The University of Kentucky Markey Cancer Center announced today it is receiving more than $6 million to study a deadly blood and bone marrow disease often caused by chemotherapy or radiation treatments. A $5 million grant from the Edward P. Evans Foundation, along with a $1.25 million donor gift, will fund research of myelodysplastic syndrome (MDS).
The Evans Foundation grant will fund five research labs over five years, including three labs at UK, one at Cincinnati Children’s Hospital, and one at the University of Arkansas. The $1.25 million gift, given to UK through the Markey Cancer Foundation by an anonymous donor, will also fund the laboratories.
“This transformational gift from the Evans Foundation and the donor’s generous matching gift will support and further clinical and investigative research efforts which are fundamental in our goal to serve not only as a comprehensive regional cancer center but also a nationally recognized leader in cancer care,” said Dr. Michael Karpf, UK executive vice president for health affairs.
A major risk factor for MDS is past exposure to chemotherapy or radiation treatments — in other words, patients who have received treatment for solid tumors, particularly breast or prostate cancers, have a much higher chance of developing this disease. Edward P. Evans, namesake of the foundation, was a Virginia businessman and thoroughbred owner who raced and sold his horses here in Lexington, Ky. He developed MDS after he received radiation treatment for prostate cancer and ultimately succumbed to the disease. In his will, he appointed four trustees to create the Edward P. Evans Foundation with the specific goal of funding MDS research.
The Edward P. Evans Foundation released the following statement in regards to awarding the research grant: “We are excited to encourage cooperation among organizations engaging in research related to diseases like myelodysplastic syndrome, leukemia and chronic fatigue syndrome. It takes professionals with significant experience in creating a process to foster the Evans Foundation’s goals in medical research. We found such a cooperation in the consortium being headed up by the University of Kentucky’s Markey Cancer Center scientists.”
“We are incredibly excited to be able to supplement the $5 million Evans grant with this generous $1.25 million gift through the Markey Cancer Foundation,” said Dr. Randall Rowland, director of the Foundation. “It shows how much faith the community has in the work our researchers are doing every day. This gift will help them make major strides in preventing this terrible group of diseases.”
At UK, principal investigator Gary Van Zant and co-principal investigators Subbarao Bondada and Daret St. Clair lead the three research labs funded. The Cincinnati lab will be led by Hartmut Geiger and the Arkansas lab will have two co-principal investigators, Martin Hauer-Jensen and Daohong Zhou. The three medical centers have collaborated on MDS research in the past.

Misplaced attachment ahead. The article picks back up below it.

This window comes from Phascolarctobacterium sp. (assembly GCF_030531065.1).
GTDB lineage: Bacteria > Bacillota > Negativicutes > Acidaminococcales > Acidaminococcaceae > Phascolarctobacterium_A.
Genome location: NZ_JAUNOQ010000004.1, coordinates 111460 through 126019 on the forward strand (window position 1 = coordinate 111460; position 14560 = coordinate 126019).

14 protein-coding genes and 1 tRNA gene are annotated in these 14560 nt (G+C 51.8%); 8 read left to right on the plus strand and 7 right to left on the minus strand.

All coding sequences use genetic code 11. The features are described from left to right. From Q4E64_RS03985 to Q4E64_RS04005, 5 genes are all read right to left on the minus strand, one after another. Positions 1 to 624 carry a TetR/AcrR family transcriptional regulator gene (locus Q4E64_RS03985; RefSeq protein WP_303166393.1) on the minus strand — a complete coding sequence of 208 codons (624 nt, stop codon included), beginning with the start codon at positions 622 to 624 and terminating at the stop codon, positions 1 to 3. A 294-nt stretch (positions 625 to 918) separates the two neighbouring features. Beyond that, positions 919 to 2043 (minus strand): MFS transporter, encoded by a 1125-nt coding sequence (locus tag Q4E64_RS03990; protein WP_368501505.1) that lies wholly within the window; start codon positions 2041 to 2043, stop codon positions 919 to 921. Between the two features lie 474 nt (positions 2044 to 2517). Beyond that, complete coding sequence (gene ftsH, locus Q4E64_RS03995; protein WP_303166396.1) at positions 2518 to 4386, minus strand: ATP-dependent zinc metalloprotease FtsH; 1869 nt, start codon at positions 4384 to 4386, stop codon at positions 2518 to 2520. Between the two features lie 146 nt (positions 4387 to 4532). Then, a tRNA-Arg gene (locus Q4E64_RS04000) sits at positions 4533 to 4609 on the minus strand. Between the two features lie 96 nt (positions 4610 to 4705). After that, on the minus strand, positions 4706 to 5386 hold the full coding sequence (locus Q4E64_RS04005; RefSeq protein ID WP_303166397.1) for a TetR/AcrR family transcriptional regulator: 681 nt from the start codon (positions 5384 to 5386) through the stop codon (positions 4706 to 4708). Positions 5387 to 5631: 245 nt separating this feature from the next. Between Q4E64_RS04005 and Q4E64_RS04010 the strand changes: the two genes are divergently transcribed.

These researchers are the only ones who will specifically look at how to determine biomarkers for MDS prior to any type of cancer treatment. The ability to predict who may be at a higher risk for MDS will allow physicians to tailor cancer treatments to reduce the chance of developing the diseases later on in life.
“Our researchers are some of the best in the country, and receiving the Evans grant and the gift are further proof of that,” said Dr. Mark Evers, director of the UK Markey Cancer Center. “The $6.25 million in funding has the potential to help us make a huge difference in the lives of those patients who are most at risk for developing myelodysplastic syndrome. As we move towards applying for National Cancer Institute Designation, leading-edge research like this will become more and more of a focus for the Markey Cancer Center.”
Myelodysplastic syndrome affects the way the body produces blood cells. Normally, the bone marrow makes blood stem cells that develop into mature blood cells over time. With MDS, the blood stem cells do not mature. These immature blood cells do not function normally and either die in the bone marrow or soon after they enter the blood. With fewer blood cells available, an infection, anemia, or easy bleeding may occur. Once MDS develops, it can progress into leukemia, and it is largely untreatable.
“At UK, our research will start with basic science and progress to translational science. One of our first steps will be to figure out what can cause these changes in bone marrow that lead to myelodysplastic syndrome,” said Van Zant, professor and director of the Clinical Stem Cell Laboratory for the UK Bone Marrow Transplant Program. “From there, our focus will be how we can predict which patients may be at a higher risk to get the disease if they receive chemo or radiation, and ultimately, how we can better treat those patients who have already developed myelodysplastic syndrome.”
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